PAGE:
Signals can be used in two ways. Most signals are used throughout the state machine. I will refer to these as model signals. But it is also possible that the signal's scope should be a single state (and substates) only. This is the case when multiple instances of this state exist. My example is that of 100 agent-states, all using the same signals, but the signal of the first agent should never reach agent 2 or chaos will set in. These signals I will call state signals.

Model signals should be created in the constuctor of the model, and their id's are stored as class members. That way they can be reached from anywhere in the state machine. For example, broadcasting a machine signal goes thus:

Model->Broadcast(((CMyModel *)Model)->MySignalId);

State signals should be created in the constructor of the state that forms their scope. The id's of these signals are stored as class members. Everytime you create an instance of the state, all the state's signals are duplicated as well. They may have the same properties but they have different id's from the first signals. The outer state that creates the signal passes the id of the signal to the substates that use it, by passing the id as an extra constructor parameter. The substate stores the id for later use. The following code shows this:

    int SignalWaitForItemTimedOutId;
    CFSMStateActive(CFSMModel *NewModel)
        SignalWaitForItemTimedOutId = Model->AddSignal("wait for item timed out");
        AddSubState("waiting", new CFSMStateWaitForScheduledItem(Model, SignalWaitForItemTimedOutId));
        AddSubState("checking", new CFSMStateChecking(Model));
        AddSignalTransition("waiting", "checking", SignalWaitForItemTimedOutId);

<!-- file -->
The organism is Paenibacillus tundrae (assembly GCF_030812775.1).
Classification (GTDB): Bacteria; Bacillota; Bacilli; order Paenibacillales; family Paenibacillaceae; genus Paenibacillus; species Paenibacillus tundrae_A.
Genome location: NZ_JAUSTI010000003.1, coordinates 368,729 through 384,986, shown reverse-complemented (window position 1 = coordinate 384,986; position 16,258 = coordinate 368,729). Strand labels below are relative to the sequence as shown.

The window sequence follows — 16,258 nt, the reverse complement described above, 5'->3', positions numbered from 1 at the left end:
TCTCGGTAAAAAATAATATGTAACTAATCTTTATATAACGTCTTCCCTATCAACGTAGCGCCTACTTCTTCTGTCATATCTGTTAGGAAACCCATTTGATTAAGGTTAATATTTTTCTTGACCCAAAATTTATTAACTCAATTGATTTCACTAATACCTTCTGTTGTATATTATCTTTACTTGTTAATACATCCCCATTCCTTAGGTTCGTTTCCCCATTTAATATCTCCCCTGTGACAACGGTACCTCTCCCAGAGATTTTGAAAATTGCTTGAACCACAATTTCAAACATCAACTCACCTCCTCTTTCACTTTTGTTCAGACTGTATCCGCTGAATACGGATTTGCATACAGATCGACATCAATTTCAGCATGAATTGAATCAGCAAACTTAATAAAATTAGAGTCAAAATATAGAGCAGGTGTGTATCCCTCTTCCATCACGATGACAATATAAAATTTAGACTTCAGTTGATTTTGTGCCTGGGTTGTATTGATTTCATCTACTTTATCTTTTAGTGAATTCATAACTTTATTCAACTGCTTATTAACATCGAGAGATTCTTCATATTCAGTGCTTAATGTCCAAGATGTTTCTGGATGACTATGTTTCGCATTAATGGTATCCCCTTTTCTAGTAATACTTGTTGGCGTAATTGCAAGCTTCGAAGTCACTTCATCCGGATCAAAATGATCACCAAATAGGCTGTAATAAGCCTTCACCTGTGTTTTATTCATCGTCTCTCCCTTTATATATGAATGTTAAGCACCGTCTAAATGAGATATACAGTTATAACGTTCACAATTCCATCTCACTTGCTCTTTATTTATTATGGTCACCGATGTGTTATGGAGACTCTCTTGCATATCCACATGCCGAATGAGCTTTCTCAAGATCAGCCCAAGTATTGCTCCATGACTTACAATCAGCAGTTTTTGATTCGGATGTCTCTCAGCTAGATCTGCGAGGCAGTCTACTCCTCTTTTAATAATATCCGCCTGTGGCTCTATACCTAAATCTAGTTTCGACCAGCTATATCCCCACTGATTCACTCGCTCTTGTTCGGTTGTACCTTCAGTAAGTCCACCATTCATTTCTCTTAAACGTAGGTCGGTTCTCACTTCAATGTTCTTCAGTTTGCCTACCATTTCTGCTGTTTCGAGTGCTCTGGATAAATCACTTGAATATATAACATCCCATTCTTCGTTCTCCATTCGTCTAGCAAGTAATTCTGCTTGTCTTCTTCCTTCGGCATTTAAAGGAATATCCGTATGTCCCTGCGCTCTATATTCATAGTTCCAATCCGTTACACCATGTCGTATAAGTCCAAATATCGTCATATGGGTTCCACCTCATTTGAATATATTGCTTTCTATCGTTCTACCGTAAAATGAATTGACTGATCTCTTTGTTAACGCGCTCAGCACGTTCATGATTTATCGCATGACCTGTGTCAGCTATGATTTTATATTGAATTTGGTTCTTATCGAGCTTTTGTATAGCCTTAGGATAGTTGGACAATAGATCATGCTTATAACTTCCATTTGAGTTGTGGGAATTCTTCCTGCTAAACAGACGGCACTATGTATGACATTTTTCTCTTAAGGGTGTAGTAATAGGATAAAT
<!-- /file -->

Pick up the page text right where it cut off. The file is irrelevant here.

Time-frames and update strategies

In my model's Update() method, your preferred update strategy is executed. You can choose to perform a single cycle, perform cycles for the duration of a time-frame, perform cycles until it's no longer useful (no more transitions are expected in the rest of the time-frame), or do this and burn time for the remainder of the time-frame.

This section contains the solution I found to a problem I faced for about half a year. The problem can best be illustrated by a simple example: take a garage door. It can be open and it can be closed. These are two states. But it doesn't close immediately. While it closes it is in a third state: that of closing. It can be modelled simply by providing with three states and a couple of transitions. In this simple case, there is no need to say that there are really two states (open and closed) and a very odd transition that takes a lot of time (closing). But what about the stereo set I own? I start out playing a cassette. The lit covering the cassette player is open. At that time I can do many things; two among them are shutting down the stereo completely by pressing the 'on/off' button, and starting to play a CD, by pressing its play button. Both actions cause the lit covering the cassette player to close. Closing the lit seems to be part of the transition from one state to the other. But so far, transitions have been immediate; they have not taken any time. Since the closing of the lit takes time, it would have to be modelled as a separate state or group of states, and this series of states should be modelled twice: once for turning the stereo off, and once for starting to play the CD. And this to me seems awkward. It seems to me that closing the lit is part of the exit code of the cassette player. The major change of thinking about state machines I am suggesting here is to treat exit code, entry code, and transition code as states; and to create a temporary state machine chaining these states in the process of transition.